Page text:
Dr. Sein Win, Prime Minister of National Coalition Government of Union of Burma (NCGUB) and Dr. Thaung Htun, NCGUB   Representative of UN Affairs arrive in Helsinki , Finland today. They are welcomed by the Finnish based organizations; CDB (Campaign for Democracy in Burma , Finland ), Finnish-Burma Committee, and Finnish-Mon Association at the Helsinki International Airport . The next day leaders of government in exile and representatives from CDB and Finnish-Mon Association meet Chairperson of Foreign Affairs Committee of Finnish Parliament and the NCGUB delegation continues to visit Ministry of Foreign Affairs.  Dr. Sein win will also give a press conference.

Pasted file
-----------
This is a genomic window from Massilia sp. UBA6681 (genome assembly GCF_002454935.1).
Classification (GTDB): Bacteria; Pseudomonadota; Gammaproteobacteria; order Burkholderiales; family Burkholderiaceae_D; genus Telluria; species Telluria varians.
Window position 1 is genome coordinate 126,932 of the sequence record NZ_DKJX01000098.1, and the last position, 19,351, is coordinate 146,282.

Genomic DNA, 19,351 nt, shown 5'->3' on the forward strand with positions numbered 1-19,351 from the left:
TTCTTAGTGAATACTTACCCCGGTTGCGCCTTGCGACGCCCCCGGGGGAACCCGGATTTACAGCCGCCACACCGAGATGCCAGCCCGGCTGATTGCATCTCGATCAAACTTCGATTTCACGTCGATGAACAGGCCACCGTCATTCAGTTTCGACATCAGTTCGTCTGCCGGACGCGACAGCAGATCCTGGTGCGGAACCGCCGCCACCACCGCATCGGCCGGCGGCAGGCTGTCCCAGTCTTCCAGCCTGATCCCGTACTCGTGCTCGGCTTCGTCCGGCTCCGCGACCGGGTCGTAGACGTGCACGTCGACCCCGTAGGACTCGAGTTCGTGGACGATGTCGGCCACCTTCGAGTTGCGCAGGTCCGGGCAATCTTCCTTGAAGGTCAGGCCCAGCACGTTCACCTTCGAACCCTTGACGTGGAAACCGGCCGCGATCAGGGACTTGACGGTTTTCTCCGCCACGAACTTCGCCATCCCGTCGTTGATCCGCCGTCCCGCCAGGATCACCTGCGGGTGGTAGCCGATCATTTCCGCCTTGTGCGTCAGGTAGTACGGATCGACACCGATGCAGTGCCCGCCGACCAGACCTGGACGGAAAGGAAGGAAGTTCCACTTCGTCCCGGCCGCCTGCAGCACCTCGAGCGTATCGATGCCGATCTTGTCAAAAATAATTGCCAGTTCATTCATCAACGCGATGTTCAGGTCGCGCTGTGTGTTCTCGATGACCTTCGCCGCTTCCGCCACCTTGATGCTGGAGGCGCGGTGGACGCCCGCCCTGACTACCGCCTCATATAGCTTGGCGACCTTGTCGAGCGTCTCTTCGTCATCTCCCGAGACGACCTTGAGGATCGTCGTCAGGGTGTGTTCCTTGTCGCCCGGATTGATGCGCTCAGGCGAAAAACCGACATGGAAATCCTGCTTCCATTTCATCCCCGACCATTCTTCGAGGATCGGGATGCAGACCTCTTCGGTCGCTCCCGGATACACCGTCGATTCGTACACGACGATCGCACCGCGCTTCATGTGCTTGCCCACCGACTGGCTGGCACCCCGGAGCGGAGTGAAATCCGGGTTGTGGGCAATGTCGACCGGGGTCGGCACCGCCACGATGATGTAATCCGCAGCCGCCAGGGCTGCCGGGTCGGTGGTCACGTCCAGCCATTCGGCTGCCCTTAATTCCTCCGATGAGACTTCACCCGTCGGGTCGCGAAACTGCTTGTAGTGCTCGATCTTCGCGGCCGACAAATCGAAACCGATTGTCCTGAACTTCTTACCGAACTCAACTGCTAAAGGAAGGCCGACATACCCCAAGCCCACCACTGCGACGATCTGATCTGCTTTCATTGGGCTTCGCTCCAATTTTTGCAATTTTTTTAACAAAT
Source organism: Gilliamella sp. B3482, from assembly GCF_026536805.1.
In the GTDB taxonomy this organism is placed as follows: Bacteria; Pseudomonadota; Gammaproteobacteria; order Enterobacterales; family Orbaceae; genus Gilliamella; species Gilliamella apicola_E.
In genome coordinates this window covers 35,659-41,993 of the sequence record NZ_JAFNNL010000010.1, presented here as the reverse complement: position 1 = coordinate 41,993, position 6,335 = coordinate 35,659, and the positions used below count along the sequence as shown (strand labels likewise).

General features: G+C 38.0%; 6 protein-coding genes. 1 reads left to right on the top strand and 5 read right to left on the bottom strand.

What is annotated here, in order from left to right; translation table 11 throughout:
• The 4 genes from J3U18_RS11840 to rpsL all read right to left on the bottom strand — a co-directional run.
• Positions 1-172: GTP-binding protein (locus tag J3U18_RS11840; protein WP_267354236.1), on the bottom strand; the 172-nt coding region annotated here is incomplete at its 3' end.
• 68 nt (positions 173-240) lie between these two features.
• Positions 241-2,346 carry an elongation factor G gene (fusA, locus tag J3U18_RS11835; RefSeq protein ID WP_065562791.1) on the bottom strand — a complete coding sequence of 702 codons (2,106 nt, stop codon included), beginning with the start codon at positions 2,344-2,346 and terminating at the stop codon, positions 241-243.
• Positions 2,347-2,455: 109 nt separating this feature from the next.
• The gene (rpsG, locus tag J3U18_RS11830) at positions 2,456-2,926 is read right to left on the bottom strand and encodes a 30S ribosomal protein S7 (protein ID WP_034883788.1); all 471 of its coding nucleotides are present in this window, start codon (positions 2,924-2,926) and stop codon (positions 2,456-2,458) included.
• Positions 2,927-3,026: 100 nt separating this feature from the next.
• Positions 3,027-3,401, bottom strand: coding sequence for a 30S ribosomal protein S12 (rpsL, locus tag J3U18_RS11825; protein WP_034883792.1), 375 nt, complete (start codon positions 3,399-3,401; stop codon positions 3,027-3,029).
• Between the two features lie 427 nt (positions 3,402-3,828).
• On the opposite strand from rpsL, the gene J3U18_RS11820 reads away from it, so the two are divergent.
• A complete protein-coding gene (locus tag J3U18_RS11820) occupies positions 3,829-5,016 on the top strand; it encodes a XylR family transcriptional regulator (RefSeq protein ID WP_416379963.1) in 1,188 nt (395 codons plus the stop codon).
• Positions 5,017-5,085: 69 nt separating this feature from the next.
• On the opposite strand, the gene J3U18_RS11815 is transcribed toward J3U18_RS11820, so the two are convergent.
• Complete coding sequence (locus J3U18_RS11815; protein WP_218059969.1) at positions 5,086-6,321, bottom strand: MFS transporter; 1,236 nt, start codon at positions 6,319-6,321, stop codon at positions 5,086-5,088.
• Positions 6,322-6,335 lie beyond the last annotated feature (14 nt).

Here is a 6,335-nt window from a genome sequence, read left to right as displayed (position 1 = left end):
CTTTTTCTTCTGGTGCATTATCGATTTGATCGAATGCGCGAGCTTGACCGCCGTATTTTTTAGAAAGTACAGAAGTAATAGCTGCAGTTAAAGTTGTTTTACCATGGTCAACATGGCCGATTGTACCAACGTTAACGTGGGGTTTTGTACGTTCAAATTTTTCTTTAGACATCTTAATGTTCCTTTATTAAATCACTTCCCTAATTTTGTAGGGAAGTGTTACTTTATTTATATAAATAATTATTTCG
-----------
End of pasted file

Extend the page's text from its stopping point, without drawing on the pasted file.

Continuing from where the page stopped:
Then the Prime Minister will visit Burmese Community in Kuopio , 400 kilometer away from Helsinki . The visit is organized by CDB in cooperation with Finnish-Burma Committee and Finnish-Mon Association to gain more support for seeking international pressure on the ruling military regime, State Peace and Development Council and to meet with the Burmese community in Finland


The third part series on the role of the military and civil society in Burma

THE DIVERSE MINDSETS OF BURMESE POLITICAL CULTURES

(By Banyar Hongsar, Canberra , Australia )

The Bigger Picture

Talented men and women from Burma (all nationalities) are prepared to contribute in the nation building process, but they are leaving in the hundreds of thousands, being driven out by poverty, conflict, and human rights violations to neighboring countries and to a third country like Canada, the United States and Japan.